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rich_f

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  1. If you'll settle for a new one, TQ Racing Model (on Facebook) has just restocked and has a few. They don't appear to have a web store but their Facebook 'about' page has an email address and it says they ship worldwide. No idea on price though. Looks like rcjaz has them in stock too.
  2. The original instructions that came with these parts instruct you to seal the edges with cyanoacrylate (super glue) for the very reason you state. It darkens the edges and prevents picking up nasty glass fibre splinters. The TA-01 / TA-02 (FF01) is my favourite chassis and the bodies that came on these are just the best in my opinion. I'd love a castrol supra add gtr-lm of my own one day. I do have several others though and in my experience, the shorter king pins for the TA-02 uprights are always black whereas the longer TA-01 king pins (for the red uprights used in the W) are always a goldy colour. Are you sure you've put the correct ones in?
  3. But yours is the later R34 version, which has 6-spoke wheels (and later used 5-spoke wheels). Those mesh wheels are for the R33 version.
  4. Metal Polish turns black when polishing metal because of the very fine metal particles that are produced. Tamiya polishing compound probably isn't as abrasive as metal polish (it doesn't need to be) so it doesn't go black as quickly (or at all) when used on metal. If you use metal polish on a painted surface, it will probably take on the colour of the paint. Metal polish, in my experience at least, also contains oily solvents whereas tamiya polishing compound doesn't (at least, it doesn't smell like metal polish) so may not do the same evaporation trick that the tamiya stuff does.
  5. Yeah, so you've got to keep all your paperwork... It seems like in America, the amount of capital gains tax you are liable for depends on your total taxable income and not on how much profit you make, which seems silly and will discourage selling on places like ebay using anything other than cash. I was expecting to find a 'personal allowance' which is an amount of profit you can make without being liable for tax, but couldn't see one. Here in the UK we can earn £6000 of profit on personal sales before being liable for any capital gains tax, which is plenty to cover the occasional profit-making sale on eBay. Plus the majority of us don't need to file our own taxes - it's all done automatically. I can't imagine what a pain that must be to do.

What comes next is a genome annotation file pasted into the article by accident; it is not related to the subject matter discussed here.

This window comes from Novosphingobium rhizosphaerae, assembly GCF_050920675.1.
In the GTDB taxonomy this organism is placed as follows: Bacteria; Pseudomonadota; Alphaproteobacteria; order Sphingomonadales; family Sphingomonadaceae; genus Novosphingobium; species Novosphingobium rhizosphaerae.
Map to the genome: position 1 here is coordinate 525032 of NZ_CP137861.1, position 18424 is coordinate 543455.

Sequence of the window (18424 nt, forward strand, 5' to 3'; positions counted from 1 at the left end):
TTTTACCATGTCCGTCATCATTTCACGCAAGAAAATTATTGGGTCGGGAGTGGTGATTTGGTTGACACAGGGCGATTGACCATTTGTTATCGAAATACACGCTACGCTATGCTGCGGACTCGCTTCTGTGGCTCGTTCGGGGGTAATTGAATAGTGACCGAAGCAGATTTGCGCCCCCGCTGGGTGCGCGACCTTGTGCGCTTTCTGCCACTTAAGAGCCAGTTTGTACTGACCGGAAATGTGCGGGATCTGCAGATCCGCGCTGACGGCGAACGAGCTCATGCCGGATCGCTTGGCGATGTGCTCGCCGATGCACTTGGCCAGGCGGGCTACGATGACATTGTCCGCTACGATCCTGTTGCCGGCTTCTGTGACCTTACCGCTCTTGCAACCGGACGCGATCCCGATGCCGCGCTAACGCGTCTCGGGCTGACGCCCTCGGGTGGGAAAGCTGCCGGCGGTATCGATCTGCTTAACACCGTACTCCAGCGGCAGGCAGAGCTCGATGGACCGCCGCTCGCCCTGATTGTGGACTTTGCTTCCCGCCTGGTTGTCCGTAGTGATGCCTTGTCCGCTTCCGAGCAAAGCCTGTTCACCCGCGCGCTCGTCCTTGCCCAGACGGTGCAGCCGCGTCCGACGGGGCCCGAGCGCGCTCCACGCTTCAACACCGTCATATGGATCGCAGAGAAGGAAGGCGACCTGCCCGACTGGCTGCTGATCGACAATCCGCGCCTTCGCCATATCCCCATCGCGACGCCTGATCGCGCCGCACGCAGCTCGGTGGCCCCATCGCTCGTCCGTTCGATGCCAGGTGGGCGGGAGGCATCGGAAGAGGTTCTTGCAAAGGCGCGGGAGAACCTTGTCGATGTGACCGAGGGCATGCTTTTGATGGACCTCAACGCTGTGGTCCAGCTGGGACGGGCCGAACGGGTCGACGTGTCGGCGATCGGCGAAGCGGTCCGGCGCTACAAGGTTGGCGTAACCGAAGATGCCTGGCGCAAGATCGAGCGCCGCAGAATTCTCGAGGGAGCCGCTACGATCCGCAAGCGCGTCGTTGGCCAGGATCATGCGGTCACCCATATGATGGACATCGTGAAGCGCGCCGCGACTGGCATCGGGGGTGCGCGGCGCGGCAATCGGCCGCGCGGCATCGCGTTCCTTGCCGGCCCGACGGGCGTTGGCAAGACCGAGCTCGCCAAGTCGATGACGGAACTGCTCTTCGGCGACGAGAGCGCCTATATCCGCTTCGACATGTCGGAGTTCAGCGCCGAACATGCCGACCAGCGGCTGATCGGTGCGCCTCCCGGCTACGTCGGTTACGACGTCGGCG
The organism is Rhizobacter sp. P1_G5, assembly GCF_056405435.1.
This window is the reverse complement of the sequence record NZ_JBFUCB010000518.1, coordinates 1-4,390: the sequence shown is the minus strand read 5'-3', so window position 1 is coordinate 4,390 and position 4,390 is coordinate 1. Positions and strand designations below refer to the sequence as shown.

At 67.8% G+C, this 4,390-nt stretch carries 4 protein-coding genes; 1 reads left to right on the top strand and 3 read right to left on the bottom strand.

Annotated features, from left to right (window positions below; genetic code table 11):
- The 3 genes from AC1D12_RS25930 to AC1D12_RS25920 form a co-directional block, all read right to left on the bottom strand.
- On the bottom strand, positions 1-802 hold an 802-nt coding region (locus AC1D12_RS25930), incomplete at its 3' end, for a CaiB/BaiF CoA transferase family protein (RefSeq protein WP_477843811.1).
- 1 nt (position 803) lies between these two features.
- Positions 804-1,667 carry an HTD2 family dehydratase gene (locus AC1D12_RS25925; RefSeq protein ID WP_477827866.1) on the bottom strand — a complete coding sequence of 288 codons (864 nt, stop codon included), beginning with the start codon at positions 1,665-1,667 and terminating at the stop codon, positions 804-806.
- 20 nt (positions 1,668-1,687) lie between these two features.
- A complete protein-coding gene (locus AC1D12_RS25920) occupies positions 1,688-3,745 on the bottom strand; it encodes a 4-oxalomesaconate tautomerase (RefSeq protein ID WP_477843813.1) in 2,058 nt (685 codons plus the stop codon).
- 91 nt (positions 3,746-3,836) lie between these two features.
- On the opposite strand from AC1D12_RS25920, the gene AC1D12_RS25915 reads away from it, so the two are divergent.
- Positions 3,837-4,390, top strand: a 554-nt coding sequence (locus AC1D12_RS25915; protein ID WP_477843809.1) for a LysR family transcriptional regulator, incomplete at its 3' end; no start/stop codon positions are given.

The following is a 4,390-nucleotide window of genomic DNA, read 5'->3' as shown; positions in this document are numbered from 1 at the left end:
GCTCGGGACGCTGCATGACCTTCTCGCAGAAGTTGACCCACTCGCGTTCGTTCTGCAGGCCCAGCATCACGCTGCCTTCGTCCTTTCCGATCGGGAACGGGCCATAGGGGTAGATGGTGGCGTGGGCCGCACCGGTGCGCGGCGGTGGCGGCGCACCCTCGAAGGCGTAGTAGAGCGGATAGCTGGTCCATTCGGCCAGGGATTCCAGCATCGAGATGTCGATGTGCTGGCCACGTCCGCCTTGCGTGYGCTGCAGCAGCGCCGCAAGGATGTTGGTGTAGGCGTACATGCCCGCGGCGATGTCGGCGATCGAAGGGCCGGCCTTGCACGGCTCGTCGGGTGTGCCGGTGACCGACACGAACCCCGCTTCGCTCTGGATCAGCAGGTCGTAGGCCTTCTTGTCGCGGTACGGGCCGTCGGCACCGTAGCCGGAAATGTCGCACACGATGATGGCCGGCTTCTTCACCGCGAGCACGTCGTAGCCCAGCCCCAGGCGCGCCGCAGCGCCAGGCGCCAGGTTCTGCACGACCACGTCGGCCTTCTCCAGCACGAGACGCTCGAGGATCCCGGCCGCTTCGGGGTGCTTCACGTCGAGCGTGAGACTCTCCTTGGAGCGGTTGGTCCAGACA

6. The way I understood it is that you've always been required to send a form in when you sell things for profit - the difference now is that now you will get a 1099 from paypal or whoever automatically once you've met the $600 threshold (previously $20,000). It's up to you to state whether the sales were at a loss when you file your returns, otherwise the IRS will consider it profit and therefore taxable. More info here https://www.nerdwallet.com/article/small-business/payment-app-taxes-form-1099k
  7. After the small amount of research I just did on this new law, it appears that while you will have to report online sales (using electronic payments) over $600 in a year, you won't necessarily have to pay tax on them. You only pay tax if you've made a profit, which seems fair enough. I can see how people might want to avoid another tax form (even if they wouldn't be liable for any more tax) but it looks like it only applies to electronic payments through apps like ebay and only if they are business payments, so cash and 'friends and family ' type payments are exempt, even if you make a profit...
  8. And some advice for the future - try to minimise the amount of painted surface that any masking tape/fluid is actually touching, as the adhesive can affect the paint (but I have never had a problem with tamiya masking tape). In other words, if you're only painting the window trim, only put the masking tape around the window trim. The rest of the body can be covered with newspaper or a cut-up plastic bag or whatever, which is then secured to the body by taping it to the tape you just put around the window trim. And for this you can get away with cheap painters masking tape. This has 2 benefits: 1. If you're unlucky enough to have a bad reaction like this, it localises any damage caused by the adhesive to just the bit around the newly painted area (minimising the area needed to be repaired) 2. It reduces the amount of expensive masking tape/fluid needed to do the job